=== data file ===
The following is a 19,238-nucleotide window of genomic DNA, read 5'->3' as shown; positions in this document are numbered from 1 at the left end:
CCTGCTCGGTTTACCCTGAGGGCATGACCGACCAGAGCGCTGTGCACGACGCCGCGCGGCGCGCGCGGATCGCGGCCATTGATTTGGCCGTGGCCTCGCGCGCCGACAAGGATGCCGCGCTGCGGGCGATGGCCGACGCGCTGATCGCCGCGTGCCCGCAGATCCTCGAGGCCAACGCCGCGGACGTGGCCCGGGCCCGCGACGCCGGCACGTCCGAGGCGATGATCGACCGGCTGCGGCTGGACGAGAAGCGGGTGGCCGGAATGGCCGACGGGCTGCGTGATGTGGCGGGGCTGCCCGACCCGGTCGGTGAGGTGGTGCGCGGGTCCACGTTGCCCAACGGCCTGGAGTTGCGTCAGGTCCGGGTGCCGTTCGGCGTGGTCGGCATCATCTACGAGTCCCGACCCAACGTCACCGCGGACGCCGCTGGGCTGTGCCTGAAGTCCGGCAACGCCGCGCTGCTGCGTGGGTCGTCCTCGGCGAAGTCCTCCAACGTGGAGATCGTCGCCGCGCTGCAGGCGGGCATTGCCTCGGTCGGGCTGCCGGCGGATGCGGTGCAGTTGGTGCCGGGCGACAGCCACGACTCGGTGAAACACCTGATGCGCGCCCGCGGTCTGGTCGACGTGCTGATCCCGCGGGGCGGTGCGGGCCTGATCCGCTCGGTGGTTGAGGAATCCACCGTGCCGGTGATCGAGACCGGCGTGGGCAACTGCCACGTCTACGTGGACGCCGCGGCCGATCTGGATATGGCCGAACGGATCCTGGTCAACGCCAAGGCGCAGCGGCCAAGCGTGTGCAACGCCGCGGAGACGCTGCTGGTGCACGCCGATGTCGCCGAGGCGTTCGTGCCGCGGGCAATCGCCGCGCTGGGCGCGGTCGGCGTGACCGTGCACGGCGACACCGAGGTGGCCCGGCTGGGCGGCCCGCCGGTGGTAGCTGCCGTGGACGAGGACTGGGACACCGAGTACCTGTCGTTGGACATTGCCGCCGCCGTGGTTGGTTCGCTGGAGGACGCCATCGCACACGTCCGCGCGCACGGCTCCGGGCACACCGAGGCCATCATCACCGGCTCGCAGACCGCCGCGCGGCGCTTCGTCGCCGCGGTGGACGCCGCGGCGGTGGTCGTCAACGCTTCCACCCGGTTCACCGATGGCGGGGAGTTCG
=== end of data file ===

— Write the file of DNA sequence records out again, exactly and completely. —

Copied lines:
The following is a 19,238-nucleotide window of genomic DNA, read 5'->3' as shown; positions in this document are numbered from 1 at the left end:
CCTGCTCGGTTTACCCTGAGGGCATGACCGACCAGAGCGCTGTGCACGACGCCGCGCGGCGCGCGCGGATCGCGGCCATTGATTTGGCCGTGGCCTCGCGCGCCGACAAGGATGCCGCGCTGCGGGCGATGGCCGACGCGCTGATCGCCGCGTGCCCGCAGATCCTCGAGGCCAACGCCGCGGACGTGGCCCGGGCCCGCGACGCCGGCACGTCCGAGGCGATGATCGACCGGCTGCGGCTGGACGAGAAGCGGGTGGCCGGAATGGCCGACGGGCTGCGTGATGTGGCGGGGCTGCCCGACCCGGTCGGTGAGGTGGTGCGCGGGTCCACGTTGCCCAACGGCCTGGAGTTGCGTCAGGTCCGGGTGCCGTTCGGCGTGGTCGGCATCATCTACGAGTCCCGACCCAACGTCACCGCGGACGCCGCTGGGCTGTGCCTGAAGTCCGGCAACGCCGCGCTGCTGCGTGGGTCGTCCTCGGCGAAGTCCTCCAACGTGGAGATCGTCGCCGCGCTGCAGGCGGGCATTGCCTCGGTCGGGCTGCCGGCGGATGCGGTGCAGTTGGTGCCGGGCGACAGCCACGACTCGGTGAAACACCTGATGCGCGCCCGCGGTCTGGTCGACGTGCTGATCCCGCGGGGCGGTGCGGGCCTGATCCGCTCGGTGGTTGAGGAATCCACCGTGCCGGTGATCGAGACCGGCGTGGGCAACTGCCACGTCTACGTGGACGCCGCGGCCGATCTGGATATGGCCGAACGGATCCTGGTCAACGCCAAGGCGCAGCGGCCAAGCGTGTGCAACGCCGCGGAGACGCTGCTGGTGCACGCCGATGTCGCCGAGGCGTTCGTGCCGCGGGCAATCGCCGCGCTGGGCGCGGTCGGCGTGACCGTGCACGGCGACACCGAGGTGGCCCGGCTGGGCGGCCCGCCGGTGGTAGCTGCCGTGGACGAGGACTGGGACACCGAGTACCTGTCGTTGGACATTGCCGCCGCCGTGGTTGGTTCGCTGGAGGACGCCATCGCACACGTCCGCGCGCACGGCTCCGGGCACACCGAGGCCATCATCACCGGCTCGCAGACCGCCGCGCGGCGCTTCGTCGCCGCGGTGGACGCCGCGGCGGTGGTCGTCAACGCTTCCACCCGGTTCACCGATGGCGGGGAGTTCG